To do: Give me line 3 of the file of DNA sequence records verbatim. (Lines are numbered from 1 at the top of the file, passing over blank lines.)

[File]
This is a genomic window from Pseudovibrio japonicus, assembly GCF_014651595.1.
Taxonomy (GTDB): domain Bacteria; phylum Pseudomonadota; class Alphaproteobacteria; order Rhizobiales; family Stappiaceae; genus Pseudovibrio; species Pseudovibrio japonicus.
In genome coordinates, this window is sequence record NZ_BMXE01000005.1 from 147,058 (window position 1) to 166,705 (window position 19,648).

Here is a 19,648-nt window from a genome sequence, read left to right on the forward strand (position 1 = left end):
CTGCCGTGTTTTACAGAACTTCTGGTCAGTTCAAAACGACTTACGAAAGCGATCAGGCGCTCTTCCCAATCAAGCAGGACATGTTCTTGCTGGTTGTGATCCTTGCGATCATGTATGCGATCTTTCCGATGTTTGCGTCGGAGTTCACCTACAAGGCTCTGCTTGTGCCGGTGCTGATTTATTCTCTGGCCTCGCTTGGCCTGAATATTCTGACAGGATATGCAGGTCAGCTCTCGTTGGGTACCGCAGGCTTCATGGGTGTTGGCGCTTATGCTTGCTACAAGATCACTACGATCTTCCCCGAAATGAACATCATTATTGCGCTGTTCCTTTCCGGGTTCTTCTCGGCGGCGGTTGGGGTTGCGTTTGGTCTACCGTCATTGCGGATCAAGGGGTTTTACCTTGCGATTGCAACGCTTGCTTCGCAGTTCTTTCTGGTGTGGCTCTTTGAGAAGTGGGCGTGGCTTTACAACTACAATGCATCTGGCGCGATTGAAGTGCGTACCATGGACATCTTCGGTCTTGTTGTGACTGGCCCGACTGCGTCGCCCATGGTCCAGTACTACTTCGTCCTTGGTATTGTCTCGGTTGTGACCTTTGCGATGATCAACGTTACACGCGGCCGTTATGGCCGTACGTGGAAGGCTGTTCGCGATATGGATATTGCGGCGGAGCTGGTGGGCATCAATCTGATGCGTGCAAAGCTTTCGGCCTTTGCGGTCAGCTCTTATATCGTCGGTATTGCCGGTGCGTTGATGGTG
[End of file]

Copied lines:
In genome coordinates, this window is sequence record NZ_BMXE01000005.1 from 147,058 (window position 1) to 166,705 (window position 19,648).